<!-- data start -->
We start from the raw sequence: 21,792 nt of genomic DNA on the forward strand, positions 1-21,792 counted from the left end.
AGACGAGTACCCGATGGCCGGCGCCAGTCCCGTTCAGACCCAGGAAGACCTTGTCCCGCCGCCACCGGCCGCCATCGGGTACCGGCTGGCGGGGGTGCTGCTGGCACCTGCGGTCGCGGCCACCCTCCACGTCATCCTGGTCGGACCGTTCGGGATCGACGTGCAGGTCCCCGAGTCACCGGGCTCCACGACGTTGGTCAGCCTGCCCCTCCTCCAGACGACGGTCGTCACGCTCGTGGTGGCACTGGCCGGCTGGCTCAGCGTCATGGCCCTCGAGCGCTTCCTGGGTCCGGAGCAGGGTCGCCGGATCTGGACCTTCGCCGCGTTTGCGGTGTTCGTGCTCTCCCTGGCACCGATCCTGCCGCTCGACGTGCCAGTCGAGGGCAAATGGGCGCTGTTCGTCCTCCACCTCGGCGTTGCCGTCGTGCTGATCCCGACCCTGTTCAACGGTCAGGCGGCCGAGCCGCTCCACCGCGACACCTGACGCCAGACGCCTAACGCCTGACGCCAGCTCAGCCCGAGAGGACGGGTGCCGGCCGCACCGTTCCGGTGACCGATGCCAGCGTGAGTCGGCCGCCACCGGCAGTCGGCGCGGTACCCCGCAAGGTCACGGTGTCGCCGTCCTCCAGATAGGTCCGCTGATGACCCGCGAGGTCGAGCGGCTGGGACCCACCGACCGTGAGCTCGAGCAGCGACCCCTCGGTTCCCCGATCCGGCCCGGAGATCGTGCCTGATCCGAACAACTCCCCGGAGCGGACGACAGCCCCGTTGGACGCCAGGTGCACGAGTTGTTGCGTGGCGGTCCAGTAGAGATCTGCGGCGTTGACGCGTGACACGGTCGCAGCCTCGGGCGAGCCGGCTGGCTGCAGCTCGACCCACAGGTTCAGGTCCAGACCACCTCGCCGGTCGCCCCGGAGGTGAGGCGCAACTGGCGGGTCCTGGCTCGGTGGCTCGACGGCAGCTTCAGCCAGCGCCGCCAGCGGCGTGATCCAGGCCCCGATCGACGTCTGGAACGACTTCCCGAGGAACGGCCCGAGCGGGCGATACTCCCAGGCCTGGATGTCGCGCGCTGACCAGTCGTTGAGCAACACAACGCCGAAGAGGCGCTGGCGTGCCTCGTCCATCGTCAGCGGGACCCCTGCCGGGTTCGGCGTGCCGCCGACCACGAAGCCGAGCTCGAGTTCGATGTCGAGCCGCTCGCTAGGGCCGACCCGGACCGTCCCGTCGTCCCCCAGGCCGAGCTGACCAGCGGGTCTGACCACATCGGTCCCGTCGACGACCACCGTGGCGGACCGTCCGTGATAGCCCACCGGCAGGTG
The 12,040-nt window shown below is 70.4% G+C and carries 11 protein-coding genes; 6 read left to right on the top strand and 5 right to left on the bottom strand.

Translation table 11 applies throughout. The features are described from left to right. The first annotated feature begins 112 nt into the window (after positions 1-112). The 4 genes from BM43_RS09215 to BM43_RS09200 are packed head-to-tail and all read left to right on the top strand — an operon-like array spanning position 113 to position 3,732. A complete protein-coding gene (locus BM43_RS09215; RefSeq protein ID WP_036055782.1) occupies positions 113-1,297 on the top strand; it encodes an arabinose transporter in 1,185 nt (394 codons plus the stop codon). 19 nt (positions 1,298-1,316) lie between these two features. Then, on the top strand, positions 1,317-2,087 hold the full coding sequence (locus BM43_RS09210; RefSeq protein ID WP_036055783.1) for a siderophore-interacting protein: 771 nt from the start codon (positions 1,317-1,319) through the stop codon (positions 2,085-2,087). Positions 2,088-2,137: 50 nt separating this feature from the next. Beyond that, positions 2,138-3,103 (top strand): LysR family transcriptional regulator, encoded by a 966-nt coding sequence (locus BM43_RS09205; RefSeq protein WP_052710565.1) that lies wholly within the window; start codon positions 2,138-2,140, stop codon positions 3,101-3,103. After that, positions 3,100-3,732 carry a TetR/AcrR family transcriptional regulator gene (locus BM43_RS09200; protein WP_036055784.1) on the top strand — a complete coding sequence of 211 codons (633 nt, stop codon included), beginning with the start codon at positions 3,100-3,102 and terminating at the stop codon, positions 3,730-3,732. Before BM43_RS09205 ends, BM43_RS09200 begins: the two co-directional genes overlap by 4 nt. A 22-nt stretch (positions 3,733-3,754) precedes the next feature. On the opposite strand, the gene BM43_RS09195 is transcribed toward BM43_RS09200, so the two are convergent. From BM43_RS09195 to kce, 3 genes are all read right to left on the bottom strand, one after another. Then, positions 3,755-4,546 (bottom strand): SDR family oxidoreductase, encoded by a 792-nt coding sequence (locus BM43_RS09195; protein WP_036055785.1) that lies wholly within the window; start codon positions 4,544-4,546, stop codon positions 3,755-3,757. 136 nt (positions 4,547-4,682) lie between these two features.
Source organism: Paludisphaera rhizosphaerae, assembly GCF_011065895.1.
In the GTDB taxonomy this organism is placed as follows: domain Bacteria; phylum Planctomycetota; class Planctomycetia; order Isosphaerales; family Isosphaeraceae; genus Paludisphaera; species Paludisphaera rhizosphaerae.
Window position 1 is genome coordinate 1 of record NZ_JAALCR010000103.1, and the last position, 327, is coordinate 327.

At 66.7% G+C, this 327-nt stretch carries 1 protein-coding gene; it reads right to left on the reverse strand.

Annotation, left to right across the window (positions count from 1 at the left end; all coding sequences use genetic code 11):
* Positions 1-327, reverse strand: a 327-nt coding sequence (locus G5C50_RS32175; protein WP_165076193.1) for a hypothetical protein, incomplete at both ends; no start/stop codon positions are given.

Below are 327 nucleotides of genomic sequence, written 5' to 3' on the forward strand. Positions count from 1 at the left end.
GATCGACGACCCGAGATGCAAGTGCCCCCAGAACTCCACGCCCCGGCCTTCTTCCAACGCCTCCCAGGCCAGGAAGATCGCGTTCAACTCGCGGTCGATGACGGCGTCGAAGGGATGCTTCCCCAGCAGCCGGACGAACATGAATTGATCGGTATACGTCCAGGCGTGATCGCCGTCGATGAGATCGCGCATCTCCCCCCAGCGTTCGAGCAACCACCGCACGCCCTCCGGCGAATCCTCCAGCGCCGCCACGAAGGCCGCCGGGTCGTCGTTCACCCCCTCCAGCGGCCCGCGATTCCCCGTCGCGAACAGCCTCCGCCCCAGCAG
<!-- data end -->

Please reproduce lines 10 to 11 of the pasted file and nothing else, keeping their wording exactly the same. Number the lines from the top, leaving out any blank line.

* Positions 1-327, reverse strand: a 327-nt coding sequence (locus G5C50_RS32175; protein WP_165076193.1) for a hypothetical protein, incomplete at both ends; no start/stop codon positions are given.

Below are 327 nucleotides of genomic sequence, written 5' to 3' on the forward strand. Positions count from 1 at the left end.